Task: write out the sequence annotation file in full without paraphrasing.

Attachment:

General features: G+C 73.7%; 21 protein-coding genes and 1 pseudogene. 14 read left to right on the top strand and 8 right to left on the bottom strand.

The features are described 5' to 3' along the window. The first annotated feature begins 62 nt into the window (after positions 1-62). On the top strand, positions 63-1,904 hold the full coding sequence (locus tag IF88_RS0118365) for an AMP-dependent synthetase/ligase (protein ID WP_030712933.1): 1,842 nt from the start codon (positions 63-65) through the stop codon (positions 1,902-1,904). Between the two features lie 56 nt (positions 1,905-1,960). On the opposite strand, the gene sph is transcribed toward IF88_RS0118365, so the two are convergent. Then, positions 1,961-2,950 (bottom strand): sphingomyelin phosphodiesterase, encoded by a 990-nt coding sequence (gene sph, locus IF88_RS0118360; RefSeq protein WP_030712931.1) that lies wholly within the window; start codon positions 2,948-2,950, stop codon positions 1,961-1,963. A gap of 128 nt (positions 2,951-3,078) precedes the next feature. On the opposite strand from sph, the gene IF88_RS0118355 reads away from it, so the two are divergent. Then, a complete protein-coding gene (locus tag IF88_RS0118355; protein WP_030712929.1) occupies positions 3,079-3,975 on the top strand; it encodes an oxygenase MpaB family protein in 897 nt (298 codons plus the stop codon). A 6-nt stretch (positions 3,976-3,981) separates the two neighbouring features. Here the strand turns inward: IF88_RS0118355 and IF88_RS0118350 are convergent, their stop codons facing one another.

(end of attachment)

General features: G+C 73.7%; 21 protein-coding genes and 1 pseudogene. 14 read left to right on the top strand and 8 right to left on the bottom strand.

The features are described 5' to 3' along the window. The first annotated feature begins 62 nt into the window (after positions 1-62). On the top strand, positions 63-1,904 hold the full coding sequence (locus tag IF88_RS0118365) for an AMP-dependent synthetase/ligase (protein ID WP_030712933.1): 1,842 nt from the start codon (positions 63-65) through the stop codon (positions 1,902-1,904). Between the two features lie 56 nt (positions 1,905-1,960). On the opposite strand, the gene sph is transcribed toward IF88_RS0118365, so the two are convergent. Then, positions 1,961-2,950 (bottom strand): sphingomyelin phosphodiesterase, encoded by a 990-nt coding sequence (gene sph, locus IF88_RS0118360; RefSeq protein WP_030712931.1) that lies wholly within the window; start codon positions 2,948-2,950, stop codon positions 1,961-1,963. A gap of 128 nt (positions 2,951-3,078) precedes the next feature. On the opposite strand from sph, the gene IF88_RS0118355 reads away from it, so the two are divergent. Then, a complete protein-coding gene (locus tag IF88_RS0118355; protein WP_030712929.1) occupies positions 3,079-3,975 on the top strand; it encodes an oxygenase MpaB family protein in 897 nt (298 codons plus the stop codon). A 6-nt stretch (positions 3,976-3,981) separates the two neighbouring features. Here the strand turns inward: IF88_RS0118355 and IF88_RS0118350 are convergent, their stop codons facing one another.